Monday, September 26, 2022

Smashing Asteriods with DARTs

About thirty minutes from the time I started typing this, a spacecraft will purposely crash into another heavenly body for the sole purpose of redirecting its path.  The DART vehicle, short for Double Asteroid Redirection Test, will crash at about 4 miles per second into the asteroid Dimorphos, one of two asteroids in the Didymos double asteroid.  The goal is to practice hitting an asteroid in case we ever have to deflect one from hitting Earth.

The two dots, one visibly larger, grow slowly larger on the display from NASA.  The presentation seems a bit childish.  Maybe that's the target audience... Maybe I'm just a big kid.

Still, seems like keeping an extinction level event from occurring would be a more serious affair, even if it is just a test.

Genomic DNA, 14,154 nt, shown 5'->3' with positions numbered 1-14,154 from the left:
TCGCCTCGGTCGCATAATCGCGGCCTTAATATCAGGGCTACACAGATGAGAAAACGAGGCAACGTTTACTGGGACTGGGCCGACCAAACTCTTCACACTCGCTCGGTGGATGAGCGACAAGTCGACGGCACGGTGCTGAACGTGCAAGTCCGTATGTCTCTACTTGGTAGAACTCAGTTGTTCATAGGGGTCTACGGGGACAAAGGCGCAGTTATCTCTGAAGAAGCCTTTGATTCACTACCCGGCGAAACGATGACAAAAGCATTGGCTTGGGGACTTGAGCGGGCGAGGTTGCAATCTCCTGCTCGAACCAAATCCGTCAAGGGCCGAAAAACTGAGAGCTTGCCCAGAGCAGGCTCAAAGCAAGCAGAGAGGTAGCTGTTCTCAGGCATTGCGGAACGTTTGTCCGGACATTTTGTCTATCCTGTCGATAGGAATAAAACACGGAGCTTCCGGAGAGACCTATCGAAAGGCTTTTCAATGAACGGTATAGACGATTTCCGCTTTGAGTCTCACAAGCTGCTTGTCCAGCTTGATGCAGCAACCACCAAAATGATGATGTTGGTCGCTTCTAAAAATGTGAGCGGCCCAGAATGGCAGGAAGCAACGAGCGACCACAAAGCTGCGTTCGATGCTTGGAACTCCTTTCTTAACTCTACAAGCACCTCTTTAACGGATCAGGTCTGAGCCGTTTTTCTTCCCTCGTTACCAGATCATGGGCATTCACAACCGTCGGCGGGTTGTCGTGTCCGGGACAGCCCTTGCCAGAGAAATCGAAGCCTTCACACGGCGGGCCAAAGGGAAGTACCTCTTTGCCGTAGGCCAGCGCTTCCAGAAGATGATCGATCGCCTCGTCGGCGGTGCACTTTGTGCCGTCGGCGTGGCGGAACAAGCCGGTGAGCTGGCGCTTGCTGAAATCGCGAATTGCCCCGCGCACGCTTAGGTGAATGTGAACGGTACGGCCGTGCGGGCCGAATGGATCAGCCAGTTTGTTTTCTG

Fourteen minutes to impact.  They're showing a pretty cool observatory where the signal from the DART craft is received.  A nerdy astronomer shows animated images taken from the craft, and explains that the smaller asteroid orbiting the larger will orbit in front of it before impact.  I find myself envying him, although I know there were many years of work involved in getting him to that place.

Ten minutes out.  Impact craters become visible on the larger dot.  It's shaped a bit like a Pac-Man ghost, or maybe a Dragon capsule.

Five minutes out and the asteroids are getting very large.  

Less than two minutes from impact, and the craft appears to be passing the first asteroid, headed for its impact with the second.  Craters are now resolving on the second.

The asteroid appears to be rapidly growing on the screen.  Seconds away from hitting it.

And with that, it's all over.  The last image, partially rendered, is frozen on the screen.  Kind of weird to be celebrating a crash.  

Hope they got some good science from it.  I'll admit, it was neat to watch it.